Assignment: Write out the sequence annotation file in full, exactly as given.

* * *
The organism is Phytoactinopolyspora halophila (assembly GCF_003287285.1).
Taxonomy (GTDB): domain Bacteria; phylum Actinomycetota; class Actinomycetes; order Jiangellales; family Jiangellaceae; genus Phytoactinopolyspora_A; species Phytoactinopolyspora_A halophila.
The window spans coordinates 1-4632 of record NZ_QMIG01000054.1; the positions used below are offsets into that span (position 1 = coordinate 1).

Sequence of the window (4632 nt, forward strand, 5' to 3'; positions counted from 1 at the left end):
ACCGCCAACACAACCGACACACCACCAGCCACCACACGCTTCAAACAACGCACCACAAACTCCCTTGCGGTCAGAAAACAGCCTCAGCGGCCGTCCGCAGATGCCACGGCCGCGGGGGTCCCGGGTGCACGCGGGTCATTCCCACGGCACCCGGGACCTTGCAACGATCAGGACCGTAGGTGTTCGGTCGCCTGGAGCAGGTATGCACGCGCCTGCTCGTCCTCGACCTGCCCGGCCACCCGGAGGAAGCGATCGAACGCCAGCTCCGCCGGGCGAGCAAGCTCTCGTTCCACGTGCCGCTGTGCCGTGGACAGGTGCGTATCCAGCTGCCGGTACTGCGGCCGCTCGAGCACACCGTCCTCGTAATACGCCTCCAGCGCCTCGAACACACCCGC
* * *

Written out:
The organism is Phytoactinopolyspora halophila (assembly GCF_003287285.1).
Taxonomy (GTDB): domain Bacteria; phylum Actinomycetota; class Actinomycetes; order Jiangellales; family Jiangellaceae; genus Phytoactinopolyspora_A; species Phytoactinopolyspora_A halophila.
The window spans coordinates 1-4632 of record NZ_QMIG01000054.1; the positions used below are offsets into that span (position 1 = coordinate 1).

Sequence of the window (4632 nt, forward strand, 5' to 3'; positions counted from 1 at the left end):
ACCGCCAACACAACCGACACACCACCAGCCACCACACGCTTCAAACAACGCACCACAAACTCCCTTGCGGTCAGAAAACAGCCTCAGCGGCCGTCCGCAGATGCCACGGCCGCGGGGGTCCCGGGTGCACGCGGGTCATTCCCACGGCACCCGGGACCTTGCAACGATCAGGACCGTAGGTGTTCGGTCGCCTGGAGCAGGTATGCACGCGCCTGCTCGTCCTCGACCTGCCCGGCCACCCGGAGGAAGCGATCGAACGCCAGCTCCGCCGGGCGAGCAAGCTCTCGTTCCACGTGCCGCTGTGCCGTGGACAGGTGCGTATCCAGCTGCCGGTACTGCGGCCGCTCGAGCACACCGTCCTCGTAATACGCCTCCAGCGCCTCGAACACACCCGC